- Two missed calls from your children means something must be wrong.
- The holiday bargain you were so happy with yesterday now must be too good to be true.
Jumping to Conclusions
- Your new neighbours will be awful, playing music until all hours and throwing weeds and grass clippings over the fence.
- Because you can’t get hold of the kids they must be in a police station, hospital or both.
- The dream holiday villa will be flea ridden and the beds lumpy.
- A drugs den will be set up next door reducing the value of your property to pre 1970’s levels but becomes impossible to sell at any price.
- The kids will spend the rest of their lives in jail and the whole community will blame you.
- You’ll be kidnapped by mafia holiday reps and charged with false allegations of unspeakable crimes because you felt you had to complain.
How to bust ‘em up
The examples sound funny, hopefully, but let’s face it; they ring true in some ways for a lot of people. Learning how to challenge them and then bust ‘em up is a skill that can reduce worry considerably. Below we’ll review a few top tips.
Top Tip 1 – Scribe
Make a few bullet points of examples of your own series of the three thinking errors. With hindsight, what was the real story? Where did the truth collide with the scary thoughts? And if you’d known this all the way how much could you have cut short your concern? Doing this will engage your logical brain, moving your thinking away from the emotional limbic system and anchor a positive outcome from a previous worry. Could the reality actually step in right at the beginning and put a halt to the worry before it builds beyond Emotional Reason?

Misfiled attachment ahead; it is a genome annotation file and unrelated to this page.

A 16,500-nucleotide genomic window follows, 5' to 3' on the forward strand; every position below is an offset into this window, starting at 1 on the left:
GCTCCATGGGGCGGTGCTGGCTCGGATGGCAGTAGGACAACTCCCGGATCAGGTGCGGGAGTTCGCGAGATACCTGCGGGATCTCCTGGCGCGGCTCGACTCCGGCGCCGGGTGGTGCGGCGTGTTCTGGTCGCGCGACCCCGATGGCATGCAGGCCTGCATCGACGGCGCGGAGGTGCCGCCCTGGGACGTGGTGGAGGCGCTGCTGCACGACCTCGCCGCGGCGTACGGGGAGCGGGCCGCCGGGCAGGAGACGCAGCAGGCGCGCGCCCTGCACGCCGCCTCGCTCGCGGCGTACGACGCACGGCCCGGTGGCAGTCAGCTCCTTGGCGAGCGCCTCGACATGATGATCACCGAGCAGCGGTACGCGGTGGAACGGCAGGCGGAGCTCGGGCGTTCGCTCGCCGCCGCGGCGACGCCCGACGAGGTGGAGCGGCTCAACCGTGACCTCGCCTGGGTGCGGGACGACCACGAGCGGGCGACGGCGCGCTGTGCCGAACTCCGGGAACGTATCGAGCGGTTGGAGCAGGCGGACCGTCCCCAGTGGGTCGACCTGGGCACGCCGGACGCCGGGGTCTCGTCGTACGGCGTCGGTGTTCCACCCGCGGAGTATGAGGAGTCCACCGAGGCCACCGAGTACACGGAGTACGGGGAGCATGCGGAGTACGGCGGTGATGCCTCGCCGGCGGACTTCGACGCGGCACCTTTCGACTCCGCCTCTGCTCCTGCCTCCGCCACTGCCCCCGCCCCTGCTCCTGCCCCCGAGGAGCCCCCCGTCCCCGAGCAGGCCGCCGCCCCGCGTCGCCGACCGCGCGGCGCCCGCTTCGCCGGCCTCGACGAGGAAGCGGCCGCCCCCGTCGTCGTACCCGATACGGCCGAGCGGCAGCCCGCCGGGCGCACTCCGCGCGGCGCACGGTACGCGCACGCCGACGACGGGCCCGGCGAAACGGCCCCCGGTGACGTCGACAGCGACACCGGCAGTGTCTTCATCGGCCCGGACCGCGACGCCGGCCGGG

Top Tip 2 – Think Back
Remember top tip 1 the next time you begin to traverse the slippery slope that begins with Emotional Reason. When the thinking errors raise their ugly little heads you can recall that you have done this kind of thing before (probably countless times) and still have a roof over your head, food in the belly and semblance of a life. If all of your catastrophisations had come true you wouldn’t have made it to day one of school. Yet here you are.
Top Tip 3 – Lawyer Up
Challenge the thoughts you are having in a mental court of law. You get to be the smart, sharp suited lawyer before the mental jury asking what evidence there is that this thought is real. Reasonable doubt is the goal.
Top Tip 4 – Identify Success
If there is any semblance of truth in the troublesome thought such as your colleague genuinely does have the hump with you and is going to confront you over something, know what success looks like. When Jumping to Conclusions we often see ourselves floundering, becoming stressed and anxious and losing control. Often just being determined to remain dignified makes the prospect of a small skirmish less daunting, as this is something that we can see is within our control. Staying dignified in a confrontation is a great way of deescalating incidents with people wanting to stay on side and also lays down a fresh memory of a difficult moment dealt with well. Memories of this type reduce further thinking errors as well.
Top Tip 5 – Reflection
Top tip 5 actually comes after the event. When the truth is out and we know what was really going on how accurate were your fearful thoughts? Was there any truth in them? If there was, how bad was it really? And did the thinking errors help or hinder? This will help you in the future to challenge further thinking errors yet to happen or even reduce the likelihood of them happening at all.
Emotional Reason would be a real pain if that’s all that happened but it starts a downward spiral of Jumping to Conclusions and Catastrophising that can really make us feel anxious. Recognising these thoughts early is an advanced thinking skill that can change the way we feel about potentially mind numbing incidents. Practicing with some effort and discipline the top 5 strategies we have highlighted here can be extremely effective at ‘busting up those horrible worries’.
Some of the top tips will be revisited as we address other thinking errors in the rest of this series of articles as well as other specific strategies for particular cognitive distortions.
Please feel free to comment and add your own helpful advice below, after all – we’re in this together.